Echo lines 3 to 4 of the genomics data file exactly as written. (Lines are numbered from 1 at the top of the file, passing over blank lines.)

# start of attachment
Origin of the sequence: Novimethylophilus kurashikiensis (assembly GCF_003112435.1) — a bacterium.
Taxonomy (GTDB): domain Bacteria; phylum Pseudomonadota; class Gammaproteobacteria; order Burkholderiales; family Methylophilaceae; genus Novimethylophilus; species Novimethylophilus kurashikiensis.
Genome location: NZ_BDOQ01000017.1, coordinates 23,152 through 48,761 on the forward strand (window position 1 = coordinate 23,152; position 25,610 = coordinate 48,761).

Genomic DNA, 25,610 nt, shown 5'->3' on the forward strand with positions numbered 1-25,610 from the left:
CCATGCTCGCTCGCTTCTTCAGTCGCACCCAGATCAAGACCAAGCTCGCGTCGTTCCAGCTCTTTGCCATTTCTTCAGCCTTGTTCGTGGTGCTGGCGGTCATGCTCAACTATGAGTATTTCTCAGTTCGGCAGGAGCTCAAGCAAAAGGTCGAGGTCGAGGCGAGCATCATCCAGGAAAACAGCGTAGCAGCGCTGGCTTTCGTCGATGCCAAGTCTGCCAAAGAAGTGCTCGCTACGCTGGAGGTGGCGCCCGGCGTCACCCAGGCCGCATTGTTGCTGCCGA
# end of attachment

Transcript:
Genome location: NZ_BDOQ01000017.1, coordinates 23,152 through 48,761 on the forward strand (window position 1 = coordinate 23,152; position 25,610 = coordinate 48,761).

Genomic DNA, 25,610 nt, shown 5'->3' on the forward strand with positions numbered 1-25,610 from the left: